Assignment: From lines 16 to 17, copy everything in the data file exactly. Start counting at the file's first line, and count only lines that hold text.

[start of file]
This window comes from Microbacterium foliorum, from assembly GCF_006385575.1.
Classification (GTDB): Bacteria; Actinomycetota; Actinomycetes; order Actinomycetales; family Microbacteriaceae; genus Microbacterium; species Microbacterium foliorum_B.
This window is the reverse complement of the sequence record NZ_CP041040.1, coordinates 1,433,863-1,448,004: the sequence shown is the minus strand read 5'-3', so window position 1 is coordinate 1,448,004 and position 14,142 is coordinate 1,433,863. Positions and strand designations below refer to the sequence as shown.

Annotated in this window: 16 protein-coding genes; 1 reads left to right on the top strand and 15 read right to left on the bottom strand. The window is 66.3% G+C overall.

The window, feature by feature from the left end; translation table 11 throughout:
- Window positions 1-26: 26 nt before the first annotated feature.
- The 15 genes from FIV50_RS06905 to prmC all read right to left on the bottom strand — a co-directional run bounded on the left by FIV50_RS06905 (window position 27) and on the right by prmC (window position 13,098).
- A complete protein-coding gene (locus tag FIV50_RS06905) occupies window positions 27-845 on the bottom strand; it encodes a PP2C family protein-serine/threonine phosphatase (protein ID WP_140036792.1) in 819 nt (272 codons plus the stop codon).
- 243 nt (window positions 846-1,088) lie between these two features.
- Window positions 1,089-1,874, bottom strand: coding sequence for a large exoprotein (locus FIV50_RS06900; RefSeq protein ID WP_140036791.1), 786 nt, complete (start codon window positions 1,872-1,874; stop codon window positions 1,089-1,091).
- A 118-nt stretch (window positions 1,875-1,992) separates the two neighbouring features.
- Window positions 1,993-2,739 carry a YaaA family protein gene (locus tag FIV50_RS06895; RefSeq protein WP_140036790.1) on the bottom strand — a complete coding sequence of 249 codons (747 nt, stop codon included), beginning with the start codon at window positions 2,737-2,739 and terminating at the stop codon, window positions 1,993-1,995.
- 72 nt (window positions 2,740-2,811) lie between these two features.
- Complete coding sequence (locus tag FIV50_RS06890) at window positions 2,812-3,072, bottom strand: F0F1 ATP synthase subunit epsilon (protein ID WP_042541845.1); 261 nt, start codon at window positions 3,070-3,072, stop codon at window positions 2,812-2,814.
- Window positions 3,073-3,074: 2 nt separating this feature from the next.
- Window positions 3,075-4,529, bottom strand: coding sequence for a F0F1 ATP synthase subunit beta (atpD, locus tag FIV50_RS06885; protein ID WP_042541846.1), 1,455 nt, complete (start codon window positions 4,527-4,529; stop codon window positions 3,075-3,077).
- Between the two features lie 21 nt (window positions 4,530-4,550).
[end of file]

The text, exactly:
- Window positions 3,075-4,529, bottom strand: coding sequence for a F0F1 ATP synthase subunit beta (atpD, locus tag FIV50_RS06885; protein ID WP_042541846.1), 1,455 nt, complete (start codon window positions 4,527-4,529; stop codon window positions 3,075-3,077).
- Between the two features lie 21 nt (window positions 4,530-4,550).